The Write Stuff: NYC’s Top Pencil Pusher

One of the many great things about New York City is, no matter how obscure an item of interest to you may be, there’s a store for that.

Case in point: C.W. Pencil Enterprises on Forsyth Street on the Lower East Side is a pencil store. That’s right, they sell pencils. Not just 20-packs of Dixon yellow #2 pencils or Bic mechanical pencils. The store carries all kinds of pencils.

Vintage pencils. Scented pencils. Pencils with no erasers. Triangular pencils. Highlighter pencils. Custom pencils. IMG_5667

It’s basically a crackhouse for graphite lovers, and it is AMAZING. I only wish I would have visited during our last family trip to NYC this past summer, because my girls would have LOVED it.

I mean, Talia’s too young to trust with a pencil. In her hands, a Ticonderoga #2 is a deadly weapon. But Alexia is a different matter. She’s working hard on her handwriting — she just started 1st grade — so I think she would totally dig a store full of writing instruments.

Plus, pink highlighter pencils.

pinkpencil

The owner of the store is Caroline Weaver, who is a 20-something mad genius. Her love of pencils turned into at first an online-only venture, followed by the 200 square-foot store, which has become an outright media darling. It’s not hard to see why, given its uniquely specific focus and its old-world charm.

Weaver seems to have struck a nerve with people perhaps looking for a breather from our technology-choked world. And few things feel as grounded as grabbing a freshly-sharpened Badger #2 and writing a ‘thank you’ note to the parents of the five year-old who threw the birthday party two weekends ago with the Publix cake and the platters full of soggy croquetas.

Next time you’re in NYC and you’re looking to do something with the kids that doesn’t involve the typical tourist pit stops like Central Park, Times Square and Rockefeller Center, hop on the D train and take it down to Grand St.  and visit the store. You’ll have a great time, and you can pat yourself on the back that you’re teaching your kids the cool and fun factor  behind that old standby, the #2 pencil. Also, you’re probably doing your children a favor by getting them excited to practice their handwriting or artwork.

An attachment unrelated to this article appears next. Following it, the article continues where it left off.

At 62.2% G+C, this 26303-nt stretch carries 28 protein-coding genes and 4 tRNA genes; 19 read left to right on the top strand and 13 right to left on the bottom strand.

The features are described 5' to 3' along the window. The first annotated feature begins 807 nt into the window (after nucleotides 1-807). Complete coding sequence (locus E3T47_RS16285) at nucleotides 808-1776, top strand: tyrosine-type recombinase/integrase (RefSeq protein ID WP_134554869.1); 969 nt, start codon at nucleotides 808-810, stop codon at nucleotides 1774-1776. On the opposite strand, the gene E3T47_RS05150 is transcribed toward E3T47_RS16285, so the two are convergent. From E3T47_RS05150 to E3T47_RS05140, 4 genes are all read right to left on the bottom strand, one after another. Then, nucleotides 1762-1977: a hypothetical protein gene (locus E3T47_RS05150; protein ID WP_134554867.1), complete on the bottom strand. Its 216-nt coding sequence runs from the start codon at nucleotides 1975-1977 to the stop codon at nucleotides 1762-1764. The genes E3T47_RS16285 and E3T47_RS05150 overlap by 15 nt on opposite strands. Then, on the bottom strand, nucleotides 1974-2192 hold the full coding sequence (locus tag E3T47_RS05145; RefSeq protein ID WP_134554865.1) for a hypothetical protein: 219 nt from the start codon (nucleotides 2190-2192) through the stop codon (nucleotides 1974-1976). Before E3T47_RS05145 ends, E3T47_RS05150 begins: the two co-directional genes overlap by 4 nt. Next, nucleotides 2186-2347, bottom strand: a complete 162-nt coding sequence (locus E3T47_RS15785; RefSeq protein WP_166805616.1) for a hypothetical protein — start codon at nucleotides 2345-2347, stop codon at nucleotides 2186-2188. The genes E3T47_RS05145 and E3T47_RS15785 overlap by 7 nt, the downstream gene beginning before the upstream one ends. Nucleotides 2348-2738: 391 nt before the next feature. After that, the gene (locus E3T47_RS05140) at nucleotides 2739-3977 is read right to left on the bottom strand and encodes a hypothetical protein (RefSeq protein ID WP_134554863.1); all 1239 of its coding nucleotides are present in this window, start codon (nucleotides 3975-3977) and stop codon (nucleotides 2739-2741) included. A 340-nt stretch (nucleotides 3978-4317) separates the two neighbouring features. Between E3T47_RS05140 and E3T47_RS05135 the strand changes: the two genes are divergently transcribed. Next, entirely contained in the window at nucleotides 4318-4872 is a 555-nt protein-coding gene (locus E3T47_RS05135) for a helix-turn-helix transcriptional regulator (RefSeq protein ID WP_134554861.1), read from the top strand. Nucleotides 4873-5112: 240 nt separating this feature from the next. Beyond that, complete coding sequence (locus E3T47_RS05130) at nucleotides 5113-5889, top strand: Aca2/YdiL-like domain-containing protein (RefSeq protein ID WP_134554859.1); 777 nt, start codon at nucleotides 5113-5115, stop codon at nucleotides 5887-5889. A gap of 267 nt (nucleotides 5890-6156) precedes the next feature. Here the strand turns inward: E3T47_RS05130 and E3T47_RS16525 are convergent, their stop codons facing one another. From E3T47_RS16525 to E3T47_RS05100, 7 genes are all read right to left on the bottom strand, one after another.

I asked Caroline a few questions about her endeavor and her love of lead. Here are her answers:

1. Why pencils?
 
Pencils are such a perfectly simple analog tool, but one that took a long time to perfect, which means that there are so many interesting stories to go along with it. I’ve always been obsessed with how tactile it is and how it isn’t just a writing instrument but a sensory experience. They smell like something, they require work to use, and they physically disappear with use as well. They’re totally ephemeral, and I love that about them. 
 
2. What is a good pencil for younger kids learning to write, like my 5 year old?
 
For kids, we always recommend a jumbo pencil. The larger diameter is much easier for tiny hands to hold than a regular sized one. My favorite is the J.R Moon Big Dipper.
 MoonBigDipperTip_1024x1024It has a really nostalgic design and was the one I used in kindergarten. 
 
3. In your expert opinion, what is the Mona Lisa of pencils?
 
thoreau.JPG
The Mona Lisa of pencils is probably a John Thoreau and Co. pencil. They’re the hardest to find, the most desirable and are so subtly beautiful. They were made by Henry David Thoreau/his father, John in the 1800s and sell at auction, when they do occasionally turn up, for upwards of $1,000 each. Or maybe a Thomas Edison pencil. He had them custom made for him–they were short and fat and I’ve never actually even seen one. 
 
4. Can you help me find a nice set of vintage NFL pencils from the 80s?
nflpencils
Those are always on eBay! It’ll cost you a pretty penny but they are around.

She’s right. There’s a few set of those awesome NFL pencils on eBay right now … selling for around $65! Decisions, decisions…

IMG_5670

CW Pencil Enterprise is located at 100a Forsyth Street on the Lower East Side of Manhattan.

 

3 thoughts on “The Write Stuff: NYC’s Top Pencil Pusher

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